The New York Times grandly proclaims the slogan “All News That Are fit To Print” on its front page. As pointed out above, the New York Times does not like to talk about it “while a debate is going on“.

New York Times, tell me: if “torture”, “murder”, “assassination” are not fit to print, what is fit to print?

***

Patrice Ayme

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19 Responses to “Times Praises Mind Control”

  1. GMax Says:

    What’s Obama’s game?

    • EugenR Says:

      To make it clear what I meant to say above is; no one could predict before1936, where Germany is heading too, so no one except of the Nazis themselves are to be blamed for what they had done to the world. No one could even imagine to where all this is heading too until 1938.

      In a same way can you predict today to where the Arab world is heading with its revolution? Even if we can with certain security predict that the fundamental Muslims will take over the political power in most of the Arab world, can we predict towards where are they heading too? Are they going to implement their ideological-religious agenda, or are they going to sink in the mud of the unsolvable, urgently pressing economic problems? Or to say it in a metaphor, are they going to be troubled with the municipal sewage, or are they going to make wars among themselves and with the others? Who can say what the future will bring to us from this part of the world?

    • Patrice Ayme Says:

      GMax: the proper question may rather be: what’s the game of the demonocratic, I mean, democratic party? The democrats are greatly controlled by people of the Romney class, as I have explained in the past. When Obama became somebody in the democratic party, he was to become more if, and only if, he took instructions from above. That was his default mode, still is. After all, he presides…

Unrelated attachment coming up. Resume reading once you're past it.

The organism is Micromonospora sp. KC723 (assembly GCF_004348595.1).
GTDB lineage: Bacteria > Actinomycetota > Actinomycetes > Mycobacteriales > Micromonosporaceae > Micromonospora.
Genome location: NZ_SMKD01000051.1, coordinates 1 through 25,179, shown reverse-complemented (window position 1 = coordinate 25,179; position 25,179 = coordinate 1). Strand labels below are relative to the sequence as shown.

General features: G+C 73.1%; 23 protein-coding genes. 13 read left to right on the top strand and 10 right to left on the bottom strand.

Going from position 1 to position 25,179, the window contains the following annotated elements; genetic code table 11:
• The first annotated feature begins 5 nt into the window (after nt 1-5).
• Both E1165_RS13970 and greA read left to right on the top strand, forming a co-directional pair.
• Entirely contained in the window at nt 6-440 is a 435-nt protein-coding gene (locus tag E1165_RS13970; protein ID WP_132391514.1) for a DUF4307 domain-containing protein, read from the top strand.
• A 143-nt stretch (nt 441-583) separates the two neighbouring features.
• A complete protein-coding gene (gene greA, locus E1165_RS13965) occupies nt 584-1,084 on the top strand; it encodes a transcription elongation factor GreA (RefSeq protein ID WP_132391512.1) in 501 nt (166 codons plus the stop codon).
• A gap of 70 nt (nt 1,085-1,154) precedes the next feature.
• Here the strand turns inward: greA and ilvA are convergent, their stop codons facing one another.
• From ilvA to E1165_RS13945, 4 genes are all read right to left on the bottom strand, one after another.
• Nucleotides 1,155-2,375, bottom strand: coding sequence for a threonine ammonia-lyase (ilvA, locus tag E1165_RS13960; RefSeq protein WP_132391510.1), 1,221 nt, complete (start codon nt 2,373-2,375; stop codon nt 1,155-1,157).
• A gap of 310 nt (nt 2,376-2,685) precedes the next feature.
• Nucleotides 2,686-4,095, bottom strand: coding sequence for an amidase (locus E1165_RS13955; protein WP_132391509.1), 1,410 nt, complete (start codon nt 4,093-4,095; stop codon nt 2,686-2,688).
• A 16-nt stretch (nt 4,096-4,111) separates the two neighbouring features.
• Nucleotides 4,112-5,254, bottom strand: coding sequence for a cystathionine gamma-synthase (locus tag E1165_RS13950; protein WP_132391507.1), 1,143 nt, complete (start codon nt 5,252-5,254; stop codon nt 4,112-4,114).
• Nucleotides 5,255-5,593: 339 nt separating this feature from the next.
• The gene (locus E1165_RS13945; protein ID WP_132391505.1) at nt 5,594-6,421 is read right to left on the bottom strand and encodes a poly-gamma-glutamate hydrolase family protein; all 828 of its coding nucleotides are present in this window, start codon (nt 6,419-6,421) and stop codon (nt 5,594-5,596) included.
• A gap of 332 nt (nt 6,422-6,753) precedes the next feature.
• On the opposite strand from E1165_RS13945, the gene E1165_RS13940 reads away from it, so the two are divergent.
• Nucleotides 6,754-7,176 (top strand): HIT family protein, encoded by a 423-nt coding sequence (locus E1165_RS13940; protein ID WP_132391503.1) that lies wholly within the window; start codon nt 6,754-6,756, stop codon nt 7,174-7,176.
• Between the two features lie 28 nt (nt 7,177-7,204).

PA

  2. EugenR Says:

    Dear Patrice, I see you believe human history is based on cause and consequences. The truth is there are some historical developments that can be explained as consequence derived from cause. In these cases you can even limited predict the future.
    As an example I would use the technological development, that can be predicted when we say, “Most probably the human technological knowledge will be wider in the future”. Out of it we can derive many consequent predictions about the future.
    An other example is the demographic development, that has obvious trend, and again we may say; “Most probably the population of the wealthy nations, (US, Europe, Japan) will shrink in the next decades, while the population of rest of the world will grow. Again you can derive out of it many consequent predictions about the future.
    The third example I would use is the economy, where you can with certain confidence say; “Since 2008 the economic wealth is shifting from the traditional developed nations, (again US, Europe, Japan), to the rest of the world.